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Formation Feedback - 1/17/2009 7:21:12 PM   
DAWUSS

 

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This was something that popped in my head late last night. Now, I'm not a defensive-minded individual -- my specialty is the offense -- so if this is terrible I won't be too deeply bothered, but what do you think of this defensive formation? It's probably nothing to run a base defense out of, but more useful in certain situations.




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RE: Formation Feedback - 1/17/2009 8:31:01 PM   
Marauders

 

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I've seen something similar to that defensive alignment in a 34 press. The safety is usually off the LOS.

Be aware that this alignment will likely be vulnerable to the slant, skinny post, and quick clearing routes as well as a dive run. I certainly would attack its center if given the opportunity.

Is the SA1 covering the a deep zone as a Cover 1?

Have you set up man and zone schemes to test?

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RE: Formation Feedback - 1/17/2009 9:11:05 PM   
DAWUSS

 

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quote:

ORIGINAL: Marauders

I've seen something similar to that defensive alignment in a 34 press. The safety is usually off the LOS.

It has the same flavour as a 46 defense, with the outside pressure, but the 46 is unbalanced, has overload pressure to one side, and plugs up the center on the nose.

Be aware that this alignment will likely be vulnerable to the slant, skinny post, and quick clearing routes as well as a dive run. I certainly would attack its center if given the opportunity.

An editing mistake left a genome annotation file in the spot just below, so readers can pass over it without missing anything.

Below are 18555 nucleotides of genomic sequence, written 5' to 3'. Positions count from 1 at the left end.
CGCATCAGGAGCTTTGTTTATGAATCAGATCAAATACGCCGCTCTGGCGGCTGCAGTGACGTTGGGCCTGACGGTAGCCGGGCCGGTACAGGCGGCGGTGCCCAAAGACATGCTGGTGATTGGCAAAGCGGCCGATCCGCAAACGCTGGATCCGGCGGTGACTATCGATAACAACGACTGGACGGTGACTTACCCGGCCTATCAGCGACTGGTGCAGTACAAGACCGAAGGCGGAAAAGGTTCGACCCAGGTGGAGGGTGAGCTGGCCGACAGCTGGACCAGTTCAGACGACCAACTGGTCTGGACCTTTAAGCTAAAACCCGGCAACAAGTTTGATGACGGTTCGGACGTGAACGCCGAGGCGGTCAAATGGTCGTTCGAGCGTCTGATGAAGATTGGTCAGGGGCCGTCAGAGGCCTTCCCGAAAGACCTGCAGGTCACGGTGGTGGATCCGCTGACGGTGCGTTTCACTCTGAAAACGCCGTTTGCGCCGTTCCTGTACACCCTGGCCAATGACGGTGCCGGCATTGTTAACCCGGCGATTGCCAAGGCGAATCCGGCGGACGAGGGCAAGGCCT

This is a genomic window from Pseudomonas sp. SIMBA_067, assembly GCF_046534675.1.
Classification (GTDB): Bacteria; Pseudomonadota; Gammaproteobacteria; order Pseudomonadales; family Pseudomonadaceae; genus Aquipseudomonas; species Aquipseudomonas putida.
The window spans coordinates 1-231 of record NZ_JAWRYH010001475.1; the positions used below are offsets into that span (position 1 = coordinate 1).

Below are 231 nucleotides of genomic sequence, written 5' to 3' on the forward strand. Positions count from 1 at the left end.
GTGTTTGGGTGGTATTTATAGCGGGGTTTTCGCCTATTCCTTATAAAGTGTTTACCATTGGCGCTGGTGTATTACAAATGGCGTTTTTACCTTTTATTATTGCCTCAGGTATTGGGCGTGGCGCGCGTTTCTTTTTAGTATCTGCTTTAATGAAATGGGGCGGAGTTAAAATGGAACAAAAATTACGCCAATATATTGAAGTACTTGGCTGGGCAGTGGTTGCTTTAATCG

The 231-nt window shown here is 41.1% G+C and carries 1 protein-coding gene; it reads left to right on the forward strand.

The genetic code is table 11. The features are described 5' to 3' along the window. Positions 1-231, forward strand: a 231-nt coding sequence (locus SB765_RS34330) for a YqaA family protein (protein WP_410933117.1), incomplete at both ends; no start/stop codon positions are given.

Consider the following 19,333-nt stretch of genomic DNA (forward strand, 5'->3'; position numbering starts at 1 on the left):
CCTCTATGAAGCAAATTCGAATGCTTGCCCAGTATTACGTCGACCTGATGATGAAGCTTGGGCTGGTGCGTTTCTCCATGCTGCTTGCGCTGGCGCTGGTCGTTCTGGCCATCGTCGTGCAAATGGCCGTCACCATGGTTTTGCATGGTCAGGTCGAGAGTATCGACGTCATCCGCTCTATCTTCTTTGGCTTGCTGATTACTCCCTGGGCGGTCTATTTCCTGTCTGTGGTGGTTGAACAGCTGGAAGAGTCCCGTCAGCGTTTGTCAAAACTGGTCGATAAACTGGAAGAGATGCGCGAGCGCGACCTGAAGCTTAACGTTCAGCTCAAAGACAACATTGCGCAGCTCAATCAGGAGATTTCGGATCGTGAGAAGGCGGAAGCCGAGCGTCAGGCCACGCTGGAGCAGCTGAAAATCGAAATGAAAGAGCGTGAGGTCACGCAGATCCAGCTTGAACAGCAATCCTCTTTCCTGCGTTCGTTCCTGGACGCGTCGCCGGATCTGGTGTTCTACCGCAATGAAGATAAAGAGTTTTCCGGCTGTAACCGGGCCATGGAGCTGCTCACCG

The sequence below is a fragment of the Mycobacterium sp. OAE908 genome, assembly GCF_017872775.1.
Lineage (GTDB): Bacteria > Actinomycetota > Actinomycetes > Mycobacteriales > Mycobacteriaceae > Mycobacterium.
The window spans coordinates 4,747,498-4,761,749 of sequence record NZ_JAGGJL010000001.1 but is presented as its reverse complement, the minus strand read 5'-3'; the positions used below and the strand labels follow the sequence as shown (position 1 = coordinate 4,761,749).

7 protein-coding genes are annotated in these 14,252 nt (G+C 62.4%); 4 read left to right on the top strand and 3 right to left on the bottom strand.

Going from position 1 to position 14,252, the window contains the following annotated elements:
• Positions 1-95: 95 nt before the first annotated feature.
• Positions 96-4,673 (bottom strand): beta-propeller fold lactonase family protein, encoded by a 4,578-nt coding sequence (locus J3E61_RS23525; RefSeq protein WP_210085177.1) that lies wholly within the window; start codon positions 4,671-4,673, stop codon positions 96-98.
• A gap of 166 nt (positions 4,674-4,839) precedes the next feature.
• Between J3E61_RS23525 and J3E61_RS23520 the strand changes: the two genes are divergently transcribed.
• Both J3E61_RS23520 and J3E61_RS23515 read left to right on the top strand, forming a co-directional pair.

Have you set up man and zone schemes to test?



It works great against the run, but it is terrible against the pass, even if I do send the SS and OLB into pass coverage (primarily zones [although M2M against the TE/RB could be a possibility]). Maybe if there was an effective blitz it could be used on passing downs, but more often than not passes wind up being a means of churning out long drives.

I did get some inspiration from the 46, but I was a little wary of an unbalanced formation, though. One of the things I like about it is that I can often use the SS as a DE (similar to how some teams use an OLB as a DE). You obviously need one heck of an SS, as he'll be doing just about everything (rush, coverage...). The player next to him has the job of occupying the OT so the SS can make the play. (Or the OLB on the respective side opposite the field)

Against the dive up the middle, maybe it was just the personnel or something, but having either the DT and DE or the ILB and OLB crash the "A" gaps would stuff the FB dive.




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RE: Formation Feedback - 1/18/2009 5:31:37 PM   
Marauders

 

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quote:

One of the things I like about it is that I can often use the SS as a DE (similar to how some teams use an OLB as a DE). You obviously need one heck of an SS, as he'll be doing just about everything (rush, coverage...). The player next to him has the job of occupying the OT so the SS can make the play. (Or the OLB on the respective side opposite the field)


The "Eagle" defense uses a linebacker in place of the nose tackle for a speed rush up the middle, but it looks like you are trying to do that on the edges. The graphic above has many players stunting inside. I'm not sure if that is a good idea, as it takes players more time to get in position before they can react to the play. If DE2 covers his A gap, then OL1 can cover the B gap against the run. That leaves the SA2 to either drop into a short zone or blitz. If IL2 protects the edge, OL1 could blitz through the B gap, drop into the short zone, or Read and SA2 is available to cover the flat.

The alignment itself is how the 6-2 formation is set up. The 6-2 has E T G G T E on the line with the linebackers lined up the same way (on the OT or over the B gap). It is used mainly in short yardage situations or in high school against teams that run almost exclusively.

Having the linebackers at the line, as this formation does, is something that some college teams do to press, but the defensive tackle is generally on the nose and the safety is at linebacker depth or deeper.

Have you tried this as a 4-3 with just the OL2 and the SA2 up? That would give you more size on the line, but it would require a position change from a team that is set up for the 3-4. On the other hand, you can use what you have as a defensive audible in the game from the 3-4 and it would move the players up to show blitz or press. If that is the case, it may be better to bring the OL2 up to the line rather than the IL2 to keep the linebacks from running into each other when changing the look.

quote: